Veggies, herbs, teas, and seaweed at the markets
I traveled all around the northern part of the island. First I was in Ancud, a quaint city in the north that is relaxed but somewhat touristy. In the regional museum, I learned that the city was flattened and flooded by the infamous Earthquake of 1960. They've done a great job of rebuilding, because you can barely tell now. The city has cafés, lots of vendors selling woolen and wooden artesanía, bakeries, and a cute central square.
Street art in Ancud
On my first day there, I went to a Penguin Colony at the Islotes de Puñihuil. From September through March, penguins from two different oceanic currents come to breed on these small islands. There are both Magellenic and Humboldt penguins - it's rare for them to be found together.
-They mate for life (but if the male dies first, the female finds another)
-New couples make new houses (nests), while old couples always return to the same one each year.
-They live 25-30 years.
-They can swim 80 meters below the water's surface, and eat underwater.
-They are so cute when they waddle down the rocks!
Near Puñihuil Beach
Laying seaweed out to dry - a gelatinous component of the algae is exported for use in cosmetics, food, etc.
Then I visited several small fishing towns along the northeastern coast. Most towns have a wooden church, going along with the longstanding carpentry and architectural traditions of the island. Several of the Chilote churches are UNESCO World Heritage Sites. Most are very simple, with meticulous woodwork, and others are more ornate on the insides.
ANCUD - quiet northern city:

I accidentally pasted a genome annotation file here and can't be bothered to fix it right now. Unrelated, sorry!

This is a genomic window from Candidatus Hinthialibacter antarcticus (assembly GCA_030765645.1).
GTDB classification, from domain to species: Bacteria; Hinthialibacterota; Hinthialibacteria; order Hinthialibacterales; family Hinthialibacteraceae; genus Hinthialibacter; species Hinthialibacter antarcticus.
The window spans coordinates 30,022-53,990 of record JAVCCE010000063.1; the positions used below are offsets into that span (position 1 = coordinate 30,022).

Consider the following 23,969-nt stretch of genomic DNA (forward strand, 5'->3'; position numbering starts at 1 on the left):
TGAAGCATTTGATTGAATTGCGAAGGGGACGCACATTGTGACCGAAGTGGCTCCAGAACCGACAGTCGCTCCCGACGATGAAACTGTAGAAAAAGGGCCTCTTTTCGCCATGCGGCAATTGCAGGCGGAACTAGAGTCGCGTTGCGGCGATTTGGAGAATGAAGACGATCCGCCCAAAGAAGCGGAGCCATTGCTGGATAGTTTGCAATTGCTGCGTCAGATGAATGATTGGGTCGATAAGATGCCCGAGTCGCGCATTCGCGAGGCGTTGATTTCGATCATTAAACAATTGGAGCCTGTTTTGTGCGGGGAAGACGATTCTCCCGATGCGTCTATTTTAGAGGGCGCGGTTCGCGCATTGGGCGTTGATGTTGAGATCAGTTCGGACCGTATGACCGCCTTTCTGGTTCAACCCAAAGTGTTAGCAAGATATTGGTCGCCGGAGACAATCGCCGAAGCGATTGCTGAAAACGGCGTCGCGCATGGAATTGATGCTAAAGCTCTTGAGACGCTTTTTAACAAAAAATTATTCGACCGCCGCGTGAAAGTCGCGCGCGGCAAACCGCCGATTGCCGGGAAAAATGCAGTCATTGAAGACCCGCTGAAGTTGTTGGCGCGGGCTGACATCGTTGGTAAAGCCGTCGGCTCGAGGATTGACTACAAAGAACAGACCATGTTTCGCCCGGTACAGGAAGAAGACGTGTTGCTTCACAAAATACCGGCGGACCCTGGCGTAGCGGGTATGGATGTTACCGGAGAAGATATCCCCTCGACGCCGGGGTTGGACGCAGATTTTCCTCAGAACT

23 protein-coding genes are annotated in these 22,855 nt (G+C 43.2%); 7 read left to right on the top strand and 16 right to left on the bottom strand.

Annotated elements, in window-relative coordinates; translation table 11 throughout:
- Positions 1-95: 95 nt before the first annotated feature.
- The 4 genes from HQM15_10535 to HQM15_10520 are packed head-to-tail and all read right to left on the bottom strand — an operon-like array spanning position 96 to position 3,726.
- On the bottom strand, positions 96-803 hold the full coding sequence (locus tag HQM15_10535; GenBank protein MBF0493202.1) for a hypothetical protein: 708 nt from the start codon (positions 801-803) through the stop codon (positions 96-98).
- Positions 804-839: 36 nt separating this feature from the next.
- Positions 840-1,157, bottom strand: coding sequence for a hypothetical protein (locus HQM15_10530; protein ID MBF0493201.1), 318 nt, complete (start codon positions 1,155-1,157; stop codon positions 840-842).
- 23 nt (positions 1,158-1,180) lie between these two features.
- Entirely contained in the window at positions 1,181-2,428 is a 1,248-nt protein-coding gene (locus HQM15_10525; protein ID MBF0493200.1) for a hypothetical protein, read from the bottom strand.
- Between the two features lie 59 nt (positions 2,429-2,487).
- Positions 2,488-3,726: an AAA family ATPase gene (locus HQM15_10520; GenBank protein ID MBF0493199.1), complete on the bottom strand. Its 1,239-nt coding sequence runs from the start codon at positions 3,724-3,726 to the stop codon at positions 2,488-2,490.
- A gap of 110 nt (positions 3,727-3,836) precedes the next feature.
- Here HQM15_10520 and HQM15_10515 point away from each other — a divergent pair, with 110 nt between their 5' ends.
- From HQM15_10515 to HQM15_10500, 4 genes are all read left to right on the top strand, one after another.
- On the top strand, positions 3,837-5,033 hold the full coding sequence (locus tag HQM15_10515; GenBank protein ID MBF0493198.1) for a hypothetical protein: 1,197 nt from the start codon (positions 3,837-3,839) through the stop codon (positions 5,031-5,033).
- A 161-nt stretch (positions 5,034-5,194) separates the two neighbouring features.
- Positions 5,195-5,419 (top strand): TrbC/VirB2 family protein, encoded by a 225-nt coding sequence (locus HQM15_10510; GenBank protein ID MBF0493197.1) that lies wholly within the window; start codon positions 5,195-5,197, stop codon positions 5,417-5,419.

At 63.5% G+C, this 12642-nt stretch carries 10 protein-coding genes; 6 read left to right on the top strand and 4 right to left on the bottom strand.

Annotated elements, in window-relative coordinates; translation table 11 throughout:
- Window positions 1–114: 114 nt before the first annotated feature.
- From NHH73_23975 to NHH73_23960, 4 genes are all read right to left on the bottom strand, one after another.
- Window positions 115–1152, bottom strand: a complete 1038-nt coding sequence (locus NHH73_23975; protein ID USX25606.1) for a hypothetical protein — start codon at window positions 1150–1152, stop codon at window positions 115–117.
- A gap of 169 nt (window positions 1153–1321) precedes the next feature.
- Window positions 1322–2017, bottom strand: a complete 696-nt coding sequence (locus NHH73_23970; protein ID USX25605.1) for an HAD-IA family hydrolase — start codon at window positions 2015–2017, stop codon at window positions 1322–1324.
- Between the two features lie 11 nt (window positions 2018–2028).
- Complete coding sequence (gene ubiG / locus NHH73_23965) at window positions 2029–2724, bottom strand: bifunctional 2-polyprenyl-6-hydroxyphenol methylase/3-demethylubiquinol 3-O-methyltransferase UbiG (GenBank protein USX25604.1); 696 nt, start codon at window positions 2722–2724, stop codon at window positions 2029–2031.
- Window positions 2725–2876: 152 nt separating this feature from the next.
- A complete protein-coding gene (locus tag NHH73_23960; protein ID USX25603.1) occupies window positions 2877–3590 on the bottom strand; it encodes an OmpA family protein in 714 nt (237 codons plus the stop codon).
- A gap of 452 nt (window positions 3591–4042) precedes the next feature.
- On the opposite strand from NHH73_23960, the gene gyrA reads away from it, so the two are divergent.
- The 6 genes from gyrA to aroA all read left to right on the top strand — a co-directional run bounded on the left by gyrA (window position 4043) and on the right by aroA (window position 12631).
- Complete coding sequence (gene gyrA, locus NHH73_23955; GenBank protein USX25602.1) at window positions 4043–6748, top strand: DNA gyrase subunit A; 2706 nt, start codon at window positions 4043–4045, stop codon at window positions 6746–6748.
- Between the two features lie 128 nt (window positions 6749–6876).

Church and museum in Ancud
Models of traditional Chilote Churches
Native wood used in carpentry
These are antique designs that priests on the island wore. I think that the pastoral part of the culture is represented beautifully here.
In the church courtyard
DALCAHUE - small coastal town:
Dalcahue's wooden church, facing the water
The streets of Dalcahue
CURACO DE VELEZ - a tiny speck of a town on the island of Quinchao:
To my surprise, they have wi-fi in the town square!
ACHAO - Quinchao Island's largest town, with the oldest church:
Chiloé's oldest Church, built in 1740
At the end of the trip I went to Castro, Chiloé's large bustling city. It is the industrial, working man's town - with lots of traffic and hole-in-the-wall shops. It's the kind of place that has a veterinary office in between two butcher shops.
Castro's Easter-y church
The streets of Castro
Yes, I used a camera effect
Milcao - typical food of the central region. It is made of cooked potatoes, grated raw potatoes, flour, and pieces of meat, then fried.
Cazuela Chilote - a stew with potatoes, carrots, corn, and about 5 different types of seafood. Delicious!
The sunset as I left the island on the ferry. I even saw 3 dolphins jumping and flipping away into the distance - a sighting that I probably couldn't have gotten on a planned or paid tour.